Don’t let talking heads distract from shelter issue with tangential discussions

Don’t let talking heads distract from shelter issue with tangential discussions

Council acknowledged they have skin in the game. Now they need to act on it

Grand Forks city councillors voted 5-1 last month to say that the municipality bears some of the responsibility for establishing a shelter in Grand Forks. No mention of financial obligations was made. What it means in bare terms is that the city will have to deal with some of the planning burden – identifying zones where a shelter would be permitted – but it also means that the city will have a say in where any shelter ends up.

It’s a good decision.

Ire came last time when people felt they were cut out of any discussions on where the extreme shelter would go. This time, those individuals’ representatives have that decision-making power.

Taking on some responsibility also means taxing staff with more work, piling onto the flood recovery and mitigation projects they’re working on, along with day-to-day operations. That’s not great, though staff have kept positive in public – well done – through the added workload.

Others, unaffected work-wise by the decision, meanwhile, have said in online comments that this was a bad move on council’s part – a decision that only draws out the problem and that piles more work on an overtaxed and small city staff team. It is more work, yes. CAO Ron Mattiussi said as much at the Oct. 21 council meeting, suggesting that developing a zoning report on emergency shelters is among the last things that staff needed to deal with at the moment. Nevertheless, they needed to do it.

“I think, one way or another, you’re in this and you have been in this situation, but what we’re trying to do is help you define, as a council through a democratic process, what in fact those criteria are good Grand Forks criteria,” Mattiussi told councillors.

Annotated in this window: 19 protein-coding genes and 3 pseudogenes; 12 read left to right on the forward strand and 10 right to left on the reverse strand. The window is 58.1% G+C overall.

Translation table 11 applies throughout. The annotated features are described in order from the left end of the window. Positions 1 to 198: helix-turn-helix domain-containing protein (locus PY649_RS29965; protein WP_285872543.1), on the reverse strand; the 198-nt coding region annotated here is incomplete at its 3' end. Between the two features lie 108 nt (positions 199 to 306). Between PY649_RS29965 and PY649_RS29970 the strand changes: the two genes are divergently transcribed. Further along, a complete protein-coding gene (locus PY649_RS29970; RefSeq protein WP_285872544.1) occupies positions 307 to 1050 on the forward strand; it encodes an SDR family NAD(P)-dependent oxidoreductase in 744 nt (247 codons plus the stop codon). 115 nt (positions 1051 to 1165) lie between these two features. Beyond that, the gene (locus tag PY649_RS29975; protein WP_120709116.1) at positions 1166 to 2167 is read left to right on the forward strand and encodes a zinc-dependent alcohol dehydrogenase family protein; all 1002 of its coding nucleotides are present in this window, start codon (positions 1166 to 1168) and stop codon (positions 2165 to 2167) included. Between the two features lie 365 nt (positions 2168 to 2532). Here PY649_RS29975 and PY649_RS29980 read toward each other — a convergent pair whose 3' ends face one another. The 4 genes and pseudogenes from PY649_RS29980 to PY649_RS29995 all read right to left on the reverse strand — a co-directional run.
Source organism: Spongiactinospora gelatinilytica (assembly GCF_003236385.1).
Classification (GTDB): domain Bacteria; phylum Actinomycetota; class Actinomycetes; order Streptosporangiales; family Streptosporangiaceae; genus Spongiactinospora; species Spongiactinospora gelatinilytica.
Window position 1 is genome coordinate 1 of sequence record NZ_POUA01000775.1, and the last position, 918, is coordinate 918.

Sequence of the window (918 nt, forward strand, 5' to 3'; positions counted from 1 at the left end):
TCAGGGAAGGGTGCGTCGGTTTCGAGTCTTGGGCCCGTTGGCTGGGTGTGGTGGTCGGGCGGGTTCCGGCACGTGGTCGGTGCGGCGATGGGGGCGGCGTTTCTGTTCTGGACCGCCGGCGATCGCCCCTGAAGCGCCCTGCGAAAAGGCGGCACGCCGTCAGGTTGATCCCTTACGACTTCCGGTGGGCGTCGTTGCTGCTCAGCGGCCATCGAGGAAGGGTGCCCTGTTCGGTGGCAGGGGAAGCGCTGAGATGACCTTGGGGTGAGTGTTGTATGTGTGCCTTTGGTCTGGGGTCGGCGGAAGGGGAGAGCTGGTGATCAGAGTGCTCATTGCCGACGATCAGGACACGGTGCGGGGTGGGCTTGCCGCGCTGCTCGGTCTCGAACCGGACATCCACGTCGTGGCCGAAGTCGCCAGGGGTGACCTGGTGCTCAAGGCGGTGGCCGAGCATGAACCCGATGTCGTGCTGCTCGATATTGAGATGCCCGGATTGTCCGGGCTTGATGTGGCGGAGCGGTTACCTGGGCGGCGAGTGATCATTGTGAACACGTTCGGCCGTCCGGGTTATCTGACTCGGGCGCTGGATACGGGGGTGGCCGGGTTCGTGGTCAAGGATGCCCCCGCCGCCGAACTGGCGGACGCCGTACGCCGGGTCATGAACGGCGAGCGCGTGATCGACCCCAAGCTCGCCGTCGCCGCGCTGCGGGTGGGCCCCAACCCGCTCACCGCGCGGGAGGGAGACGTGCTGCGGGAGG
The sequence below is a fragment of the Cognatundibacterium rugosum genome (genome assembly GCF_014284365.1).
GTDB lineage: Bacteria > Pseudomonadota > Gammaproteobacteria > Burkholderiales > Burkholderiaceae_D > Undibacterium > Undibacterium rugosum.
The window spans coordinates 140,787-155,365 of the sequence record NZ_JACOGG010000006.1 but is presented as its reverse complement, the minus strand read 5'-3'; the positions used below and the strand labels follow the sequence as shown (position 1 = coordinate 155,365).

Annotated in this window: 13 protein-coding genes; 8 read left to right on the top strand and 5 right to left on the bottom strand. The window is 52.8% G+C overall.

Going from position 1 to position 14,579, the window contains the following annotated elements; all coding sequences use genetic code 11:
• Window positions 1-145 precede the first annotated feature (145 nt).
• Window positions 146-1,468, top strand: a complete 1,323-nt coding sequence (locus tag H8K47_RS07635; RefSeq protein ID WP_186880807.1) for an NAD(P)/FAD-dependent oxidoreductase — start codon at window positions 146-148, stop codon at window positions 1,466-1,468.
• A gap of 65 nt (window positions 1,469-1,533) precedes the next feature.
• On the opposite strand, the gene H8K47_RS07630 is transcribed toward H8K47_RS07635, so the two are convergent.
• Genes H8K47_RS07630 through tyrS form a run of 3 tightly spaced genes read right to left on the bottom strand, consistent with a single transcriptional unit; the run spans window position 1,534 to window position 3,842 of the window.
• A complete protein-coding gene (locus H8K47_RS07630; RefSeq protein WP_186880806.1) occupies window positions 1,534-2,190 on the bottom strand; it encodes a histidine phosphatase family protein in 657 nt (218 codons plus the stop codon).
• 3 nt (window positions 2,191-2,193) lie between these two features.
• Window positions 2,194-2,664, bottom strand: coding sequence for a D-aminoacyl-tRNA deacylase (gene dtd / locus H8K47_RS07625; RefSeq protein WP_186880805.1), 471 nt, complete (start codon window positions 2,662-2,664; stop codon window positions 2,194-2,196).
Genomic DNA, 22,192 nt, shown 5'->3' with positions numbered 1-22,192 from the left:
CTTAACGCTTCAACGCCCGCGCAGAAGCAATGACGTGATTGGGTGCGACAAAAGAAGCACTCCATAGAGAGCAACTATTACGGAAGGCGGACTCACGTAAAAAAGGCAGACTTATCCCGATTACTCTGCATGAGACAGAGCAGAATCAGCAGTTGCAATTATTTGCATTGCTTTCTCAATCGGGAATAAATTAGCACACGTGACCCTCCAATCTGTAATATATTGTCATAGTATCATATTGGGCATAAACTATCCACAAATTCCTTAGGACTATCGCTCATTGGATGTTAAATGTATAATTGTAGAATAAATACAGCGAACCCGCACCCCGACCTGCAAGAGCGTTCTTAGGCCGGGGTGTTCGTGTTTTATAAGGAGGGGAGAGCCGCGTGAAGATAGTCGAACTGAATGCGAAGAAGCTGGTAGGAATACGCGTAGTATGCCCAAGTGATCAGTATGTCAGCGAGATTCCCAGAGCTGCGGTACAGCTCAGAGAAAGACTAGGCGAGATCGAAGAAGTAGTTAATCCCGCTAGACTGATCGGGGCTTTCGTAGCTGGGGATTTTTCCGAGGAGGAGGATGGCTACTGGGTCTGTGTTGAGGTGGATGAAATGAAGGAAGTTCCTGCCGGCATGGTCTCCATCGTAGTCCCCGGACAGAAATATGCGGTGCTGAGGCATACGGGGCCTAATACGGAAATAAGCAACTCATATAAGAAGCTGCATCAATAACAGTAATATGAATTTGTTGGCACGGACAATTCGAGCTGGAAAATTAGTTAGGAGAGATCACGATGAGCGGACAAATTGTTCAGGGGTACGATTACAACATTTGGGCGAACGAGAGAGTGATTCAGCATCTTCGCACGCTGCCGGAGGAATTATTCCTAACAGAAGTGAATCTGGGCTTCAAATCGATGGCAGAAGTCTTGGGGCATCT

The City is involved already. It got involved when it recognized that the occupants of 7500 Donaldson Dr. were in contravention of the zoning bylaw. From there, it became clear that nowhere in the city recognizes shelters in the zoning bylaw. It’s not that a shelter is explicitly prohibited, it’s that it wasn’t thought about when the bylaw was created.

That needs to be considered, moving forward, so having staff involved is a good thing. The drawback, however, is that now people’s focuses are split. Many minutes are wasted at council meetings and at Social Service Advisory Group meetings by heads speaking unnecessary words about long-term solutions. Yes, Grand Forks needs to find its “Grand Forks criteria,” to quote Mattiussi, but it also needs to figure out what’s acceptable and what’s going to happen for the 20 or so individuals at high risk of freezing in the next few weeks. No bylaw change will do anything for anyone this winter.

So when councillors say that they accept some responsibility for an emergency shelter, it means that their endorsement cuts both ways. On the one hand, they’ve declared that the City has skin in the game. This means that our representatives should not be talking away their time at meetings about how we also need to look to the future and what long-term solutions may be acceptable – they must recognize that their stake starts now.

Earlier this fall, council declined to formally accept a letter from the Social Services Advisory Group outlining their project and their intent for this winter. Adopting it would not have been binding; rejecting it has made this discussion on locations only stretch further into the negative degrees.

Locations have been proposed – churches, community spaces and government buildings, to name a few options – now it’s time for everybody to do their work, within the bounds of our current discussion, which is the immanent need for winter 2019-20.

Homelessness

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